How an engineering student from Ohio became a filmmaker fluent in Swahili
Turner Adornetto’s Ohio State journey started simply enough. He picked a major, engineering, and started down that path. But before long, he wanted to branch out.
So he did. Over and over again.
By graduation, not only had he completed his course work in electrical and computer engineering, but he also minored in science and technology studies, was fluent in Swahili, studied abroad twice and created two documentaries chosen for film festivals.
“I became a different person here at Ohio State,” said Adornetto, who graduated in the spring of 2019. “It was a transformation.”
It all began with two years of engineering courses. Following a 2015 science and engineering research internship in Germany through anexchange program — the result of a scholarship for STEM students — Adornetto used 2016 to explore other disciplines at Ohio State, taking elective courses in comparative studies and filmmaking.
The discussion-style classes were a breath of fresh air and revealed fascinating forms of expression.
In the theater department, Adornetto took an honors course called Moving Image Art, where he re-discovered a childhood passion for making films and videos and gained a valuable mentor in Vera Brunner-Sung, an assistant professor.
“Vera was the first person to show me there’s a whole world outside of engineering at Ohio State and I could be a part of it,” Adornetto said.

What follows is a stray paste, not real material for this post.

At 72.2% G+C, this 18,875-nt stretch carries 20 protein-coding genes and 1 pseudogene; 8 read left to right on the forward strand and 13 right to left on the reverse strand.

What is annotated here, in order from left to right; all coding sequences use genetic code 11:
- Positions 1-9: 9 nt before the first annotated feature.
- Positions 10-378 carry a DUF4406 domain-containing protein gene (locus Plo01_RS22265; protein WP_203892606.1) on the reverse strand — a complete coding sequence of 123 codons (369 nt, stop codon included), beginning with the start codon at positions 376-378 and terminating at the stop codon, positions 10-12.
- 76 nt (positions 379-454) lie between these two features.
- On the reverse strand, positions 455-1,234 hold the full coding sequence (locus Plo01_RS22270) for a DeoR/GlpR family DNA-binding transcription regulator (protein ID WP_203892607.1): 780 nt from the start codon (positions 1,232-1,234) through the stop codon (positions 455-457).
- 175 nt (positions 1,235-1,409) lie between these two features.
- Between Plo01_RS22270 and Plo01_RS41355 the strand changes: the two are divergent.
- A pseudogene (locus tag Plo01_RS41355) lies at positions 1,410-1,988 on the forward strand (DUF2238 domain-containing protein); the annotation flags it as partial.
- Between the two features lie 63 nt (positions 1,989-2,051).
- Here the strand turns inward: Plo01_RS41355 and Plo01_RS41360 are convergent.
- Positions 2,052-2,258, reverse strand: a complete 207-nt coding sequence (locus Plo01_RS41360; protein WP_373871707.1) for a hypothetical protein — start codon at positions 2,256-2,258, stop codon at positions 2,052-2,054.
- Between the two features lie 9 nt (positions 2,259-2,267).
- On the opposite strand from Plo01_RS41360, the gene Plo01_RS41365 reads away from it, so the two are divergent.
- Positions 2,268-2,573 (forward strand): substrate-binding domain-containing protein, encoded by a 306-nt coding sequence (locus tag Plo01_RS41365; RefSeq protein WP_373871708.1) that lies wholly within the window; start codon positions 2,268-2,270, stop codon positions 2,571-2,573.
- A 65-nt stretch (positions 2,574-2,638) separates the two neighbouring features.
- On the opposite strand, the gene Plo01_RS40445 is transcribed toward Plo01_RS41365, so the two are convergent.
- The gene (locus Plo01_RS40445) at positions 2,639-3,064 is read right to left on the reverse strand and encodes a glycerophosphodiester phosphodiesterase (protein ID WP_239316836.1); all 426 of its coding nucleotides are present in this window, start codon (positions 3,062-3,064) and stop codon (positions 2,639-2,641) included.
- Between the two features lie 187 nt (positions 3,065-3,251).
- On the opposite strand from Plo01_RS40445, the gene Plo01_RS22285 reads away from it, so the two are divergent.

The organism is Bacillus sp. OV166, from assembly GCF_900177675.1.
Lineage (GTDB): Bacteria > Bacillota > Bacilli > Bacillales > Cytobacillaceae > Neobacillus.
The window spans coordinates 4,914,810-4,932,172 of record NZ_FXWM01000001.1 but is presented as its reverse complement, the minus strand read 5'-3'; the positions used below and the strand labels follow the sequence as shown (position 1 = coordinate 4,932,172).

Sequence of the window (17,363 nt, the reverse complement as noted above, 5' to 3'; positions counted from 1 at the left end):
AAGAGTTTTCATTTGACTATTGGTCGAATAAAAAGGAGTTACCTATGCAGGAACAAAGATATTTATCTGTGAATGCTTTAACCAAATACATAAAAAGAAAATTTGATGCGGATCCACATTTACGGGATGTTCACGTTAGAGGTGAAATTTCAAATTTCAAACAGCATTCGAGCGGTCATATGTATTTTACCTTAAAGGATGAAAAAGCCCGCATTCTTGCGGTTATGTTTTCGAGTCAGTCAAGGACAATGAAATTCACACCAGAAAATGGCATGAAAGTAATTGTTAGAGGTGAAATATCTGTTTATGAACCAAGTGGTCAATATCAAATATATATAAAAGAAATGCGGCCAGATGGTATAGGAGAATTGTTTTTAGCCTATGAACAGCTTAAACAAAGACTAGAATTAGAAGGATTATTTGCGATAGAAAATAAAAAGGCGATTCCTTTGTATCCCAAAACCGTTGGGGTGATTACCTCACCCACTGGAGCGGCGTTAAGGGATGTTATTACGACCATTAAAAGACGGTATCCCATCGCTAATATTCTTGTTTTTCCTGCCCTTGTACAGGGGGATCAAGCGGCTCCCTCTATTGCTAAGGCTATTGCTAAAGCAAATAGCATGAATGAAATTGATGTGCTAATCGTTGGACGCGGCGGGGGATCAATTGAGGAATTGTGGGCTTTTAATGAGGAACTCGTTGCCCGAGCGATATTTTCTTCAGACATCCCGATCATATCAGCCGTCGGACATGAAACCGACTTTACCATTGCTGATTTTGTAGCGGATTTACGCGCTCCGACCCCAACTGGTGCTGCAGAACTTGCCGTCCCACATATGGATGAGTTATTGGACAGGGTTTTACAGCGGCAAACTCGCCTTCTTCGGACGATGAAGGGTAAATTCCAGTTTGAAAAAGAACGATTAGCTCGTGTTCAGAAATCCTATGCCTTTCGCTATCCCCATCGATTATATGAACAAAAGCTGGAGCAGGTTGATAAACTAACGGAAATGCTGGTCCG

He also began taking comparative studies courses, beginning with a class called Modernity vs. Post-Modernity, during which Professor Phillip Armstrong showed “Darwin’s Nightmare,” a documentary about how European aid to the people of Tanzania has damaged the region.
The film inspired Adornetto to begin thinking of making similar documentary-style films. It also pushed him to apply for the Boren Scholarship, which helps students learn new languages through immersion study abroad. Through the scholarship, Adornetto studied Swahili before traveling to Arusha, a city at the foot of Mount Meru in Tanzania.
From August 2017 to June 2018, he studied in Tanzania, where he became fluent in Swahili, completed two internships and researched how residents imagined their futures alongside solar energy technologies. His work became the basis of his Denman Undergraduate Research Forum project, “Sociotechnical Imaginaries of Solar Energy in Tanzania,” which compared and contrasted the ways Tanzanians viewed solar energy technology, illustrating a complex web of political goals and ideas.
The research also became his senior thesis. Adornetto is making a film about the experience.
“It really took Ohio State as a giant, expansive institution for all of this to be possible,” said Adornetto, who wants to be a science and technology studies scholar. “Each place I went, I found someone who was welcoming. Those conversations pushed me in the right direction.”